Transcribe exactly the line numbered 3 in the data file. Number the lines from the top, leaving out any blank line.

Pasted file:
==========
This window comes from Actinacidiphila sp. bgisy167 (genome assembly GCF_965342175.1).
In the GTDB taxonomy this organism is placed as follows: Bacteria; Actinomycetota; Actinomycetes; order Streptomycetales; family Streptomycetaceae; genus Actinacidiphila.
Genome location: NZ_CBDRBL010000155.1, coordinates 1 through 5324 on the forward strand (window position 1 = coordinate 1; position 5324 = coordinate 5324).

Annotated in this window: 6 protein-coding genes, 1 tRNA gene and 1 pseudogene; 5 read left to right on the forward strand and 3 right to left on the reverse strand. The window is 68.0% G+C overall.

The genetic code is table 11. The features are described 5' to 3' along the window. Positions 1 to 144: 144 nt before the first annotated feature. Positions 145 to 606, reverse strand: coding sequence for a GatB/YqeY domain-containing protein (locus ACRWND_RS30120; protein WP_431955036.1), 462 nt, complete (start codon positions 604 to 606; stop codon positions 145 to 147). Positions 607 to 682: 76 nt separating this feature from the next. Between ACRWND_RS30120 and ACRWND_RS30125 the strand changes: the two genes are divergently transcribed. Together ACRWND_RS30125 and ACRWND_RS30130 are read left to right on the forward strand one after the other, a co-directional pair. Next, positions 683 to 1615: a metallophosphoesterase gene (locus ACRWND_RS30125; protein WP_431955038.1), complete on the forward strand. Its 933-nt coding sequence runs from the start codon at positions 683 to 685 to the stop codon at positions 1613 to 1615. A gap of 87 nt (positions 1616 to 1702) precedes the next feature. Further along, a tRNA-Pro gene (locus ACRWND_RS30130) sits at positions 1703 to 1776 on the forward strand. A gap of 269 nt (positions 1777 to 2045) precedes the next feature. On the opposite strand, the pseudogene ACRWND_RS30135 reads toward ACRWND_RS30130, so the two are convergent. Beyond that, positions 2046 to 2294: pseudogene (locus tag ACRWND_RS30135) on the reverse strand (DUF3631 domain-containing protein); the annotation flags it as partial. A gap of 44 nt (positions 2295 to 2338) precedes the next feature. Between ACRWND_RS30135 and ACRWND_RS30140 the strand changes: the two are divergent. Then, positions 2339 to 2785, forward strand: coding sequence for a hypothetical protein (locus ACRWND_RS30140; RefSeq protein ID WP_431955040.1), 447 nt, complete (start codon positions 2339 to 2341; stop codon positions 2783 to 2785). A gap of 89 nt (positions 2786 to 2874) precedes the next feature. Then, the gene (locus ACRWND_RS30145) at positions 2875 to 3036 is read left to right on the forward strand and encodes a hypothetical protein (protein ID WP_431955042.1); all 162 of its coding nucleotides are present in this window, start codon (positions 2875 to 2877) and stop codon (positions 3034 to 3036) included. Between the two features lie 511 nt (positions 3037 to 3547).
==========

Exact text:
Genome location: NZ_CBDRBL010000155.1, coordinates 1 through 5324 on the forward strand (window position 1 = coordinate 1; position 5324 = coordinate 5324).